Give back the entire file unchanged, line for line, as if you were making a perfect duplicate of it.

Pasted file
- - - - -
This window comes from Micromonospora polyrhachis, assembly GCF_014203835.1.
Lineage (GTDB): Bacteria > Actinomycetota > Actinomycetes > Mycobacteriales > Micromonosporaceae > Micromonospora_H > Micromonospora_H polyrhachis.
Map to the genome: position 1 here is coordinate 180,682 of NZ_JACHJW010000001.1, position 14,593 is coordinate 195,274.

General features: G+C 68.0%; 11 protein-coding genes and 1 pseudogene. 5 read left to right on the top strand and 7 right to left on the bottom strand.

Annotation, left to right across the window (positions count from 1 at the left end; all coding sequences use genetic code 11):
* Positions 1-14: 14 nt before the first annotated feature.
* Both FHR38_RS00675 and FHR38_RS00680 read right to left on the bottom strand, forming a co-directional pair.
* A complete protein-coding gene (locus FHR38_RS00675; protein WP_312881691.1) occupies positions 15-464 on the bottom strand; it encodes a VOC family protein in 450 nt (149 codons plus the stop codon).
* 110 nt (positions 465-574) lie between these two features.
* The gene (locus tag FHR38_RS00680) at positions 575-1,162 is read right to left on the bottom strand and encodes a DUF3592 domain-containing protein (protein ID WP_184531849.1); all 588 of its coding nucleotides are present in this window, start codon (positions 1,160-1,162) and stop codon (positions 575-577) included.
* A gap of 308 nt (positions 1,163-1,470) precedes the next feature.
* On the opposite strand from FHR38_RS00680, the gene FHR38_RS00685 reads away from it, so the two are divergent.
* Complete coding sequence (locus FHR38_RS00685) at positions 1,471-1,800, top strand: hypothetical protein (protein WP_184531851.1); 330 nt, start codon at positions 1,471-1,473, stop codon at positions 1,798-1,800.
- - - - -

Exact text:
This window comes from Micromonospora polyrhachis, assembly GCF_014203835.1.
Lineage (GTDB): Bacteria > Actinomycetota > Actinomycetes > Mycobacteriales > Micromonosporaceae > Micromonospora_H > Micromonospora_H polyrhachis.
Map to the genome: position 1 here is coordinate 180,682 of NZ_JACHJW010000001.1, position 14,593 is coordinate 195,274.

General features: G+C 68.0%; 11 protein-coding genes and 1 pseudogene. 5 read left to right on the top strand and 7 right to left on the bottom strand.

Annotation, left to right across the window (positions count from 1 at the left end; all coding sequences use genetic code 11):
* Positions 1-14: 14 nt before the first annotated feature.
* Both FHR38_RS00675 and FHR38_RS00680 read right to left on the bottom strand, forming a co-directional pair.
* A complete protein-coding gene (locus FHR38_RS00675; protein WP_312881691.1) occupies positions 15-464 on the bottom strand; it encodes a VOC family protein in 450 nt (149 codons plus the stop codon).
* 110 nt (positions 465-574) lie between these two features.
* The gene (locus tag FHR38_RS00680) at positions 575-1,162 is read right to left on the bottom strand and encodes a DUF3592 domain-containing protein (protein ID WP_184531849.1); all 588 of its coding nucleotides are present in this window, start codon (positions 1,160-1,162) and stop codon (positions 575-577) included.
* A gap of 308 nt (positions 1,163-1,470) precedes the next feature.
* On the opposite strand from FHR38_RS00680, the gene FHR38_RS00685 reads away from it, so the two are divergent.
* Complete coding sequence (locus FHR38_RS00685) at positions 1,471-1,800, top strand: hypothetical protein (protein WP_184531851.1); 330 nt, start codon at positions 1,471-1,473, stop codon at positions 1,798-1,800.